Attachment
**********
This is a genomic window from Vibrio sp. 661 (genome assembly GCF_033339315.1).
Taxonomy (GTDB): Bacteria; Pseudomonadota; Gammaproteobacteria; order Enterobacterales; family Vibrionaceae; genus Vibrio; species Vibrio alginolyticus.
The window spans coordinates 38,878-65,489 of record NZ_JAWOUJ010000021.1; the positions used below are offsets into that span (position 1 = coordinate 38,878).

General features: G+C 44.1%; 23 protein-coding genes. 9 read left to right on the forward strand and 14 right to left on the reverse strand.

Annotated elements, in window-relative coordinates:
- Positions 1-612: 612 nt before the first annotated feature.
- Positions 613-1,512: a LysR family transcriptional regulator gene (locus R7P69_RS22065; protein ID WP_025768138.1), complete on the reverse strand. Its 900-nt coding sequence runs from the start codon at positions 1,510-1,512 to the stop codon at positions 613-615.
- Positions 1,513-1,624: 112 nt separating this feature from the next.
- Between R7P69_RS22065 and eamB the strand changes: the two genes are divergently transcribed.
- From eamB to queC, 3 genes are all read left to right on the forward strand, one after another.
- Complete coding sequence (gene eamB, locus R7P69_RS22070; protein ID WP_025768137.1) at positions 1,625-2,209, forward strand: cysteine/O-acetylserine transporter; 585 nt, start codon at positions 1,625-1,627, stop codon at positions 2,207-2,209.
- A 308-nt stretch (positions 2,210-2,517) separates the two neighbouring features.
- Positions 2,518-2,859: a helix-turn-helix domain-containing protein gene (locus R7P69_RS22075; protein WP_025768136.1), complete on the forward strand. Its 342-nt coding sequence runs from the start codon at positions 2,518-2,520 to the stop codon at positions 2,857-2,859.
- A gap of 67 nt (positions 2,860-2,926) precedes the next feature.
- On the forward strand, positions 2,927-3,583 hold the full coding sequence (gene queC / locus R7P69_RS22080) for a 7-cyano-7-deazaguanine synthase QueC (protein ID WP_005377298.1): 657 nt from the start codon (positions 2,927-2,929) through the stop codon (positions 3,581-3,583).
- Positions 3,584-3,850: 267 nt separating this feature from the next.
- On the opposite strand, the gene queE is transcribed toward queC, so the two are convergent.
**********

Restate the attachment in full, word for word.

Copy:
This is a genomic window from Vibrio sp. 661 (genome assembly GCF_033339315.1).
Taxonomy (GTDB): Bacteria; Pseudomonadota; Gammaproteobacteria; order Enterobacterales; family Vibrionaceae; genus Vibrio; species Vibrio alginolyticus.
The window spans coordinates 38,878-65,489 of record NZ_JAWOUJ010000021.1; the positions used below are offsets into that span (position 1 = coordinate 38,878).

General features: G+C 44.1%; 23 protein-coding genes. 9 read left to right on the forward strand and 14 right to left on the reverse strand.

Annotated elements, in window-relative coordinates:
- Positions 1-612: 612 nt before the first annotated feature.
- Positions 613-1,512: a LysR family transcriptional regulator gene (locus R7P69_RS22065; protein ID WP_025768138.1), complete on the reverse strand. Its 900-nt coding sequence runs from the start codon at positions 1,510-1,512 to the stop codon at positions 613-615.
- Positions 1,513-1,624: 112 nt separating this feature from the next.
- Between R7P69_RS22065 and eamB the strand changes: the two genes are divergently transcribed.
- From eamB to queC, 3 genes are all read left to right on the forward strand, one after another.
- Complete coding sequence (gene eamB, locus R7P69_RS22070; protein ID WP_025768137.1) at positions 1,625-2,209, forward strand: cysteine/O-acetylserine transporter; 585 nt, start codon at positions 1,625-1,627, stop codon at positions 2,207-2,209.
- A 308-nt stretch (positions 2,210-2,517) separates the two neighbouring features.
- Positions 2,518-2,859: a helix-turn-helix domain-containing protein gene (locus R7P69_RS22075; protein WP_025768136.1), complete on the forward strand. Its 342-nt coding sequence runs from the start codon at positions 2,518-2,520 to the stop codon at positions 2,857-2,859.
- A gap of 67 nt (positions 2,860-2,926) precedes the next feature.
- On the forward strand, positions 2,927-3,583 hold the full coding sequence (gene queC / locus R7P69_RS22080) for a 7-cyano-7-deazaguanine synthase QueC (protein ID WP_005377298.1): 657 nt from the start codon (positions 2,927-2,929) through the stop codon (positions 3,581-3,583).
- Positions 3,584-3,850: 267 nt separating this feature from the next.
- On the opposite strand, the gene queE is transcribed toward queC, so the two are convergent.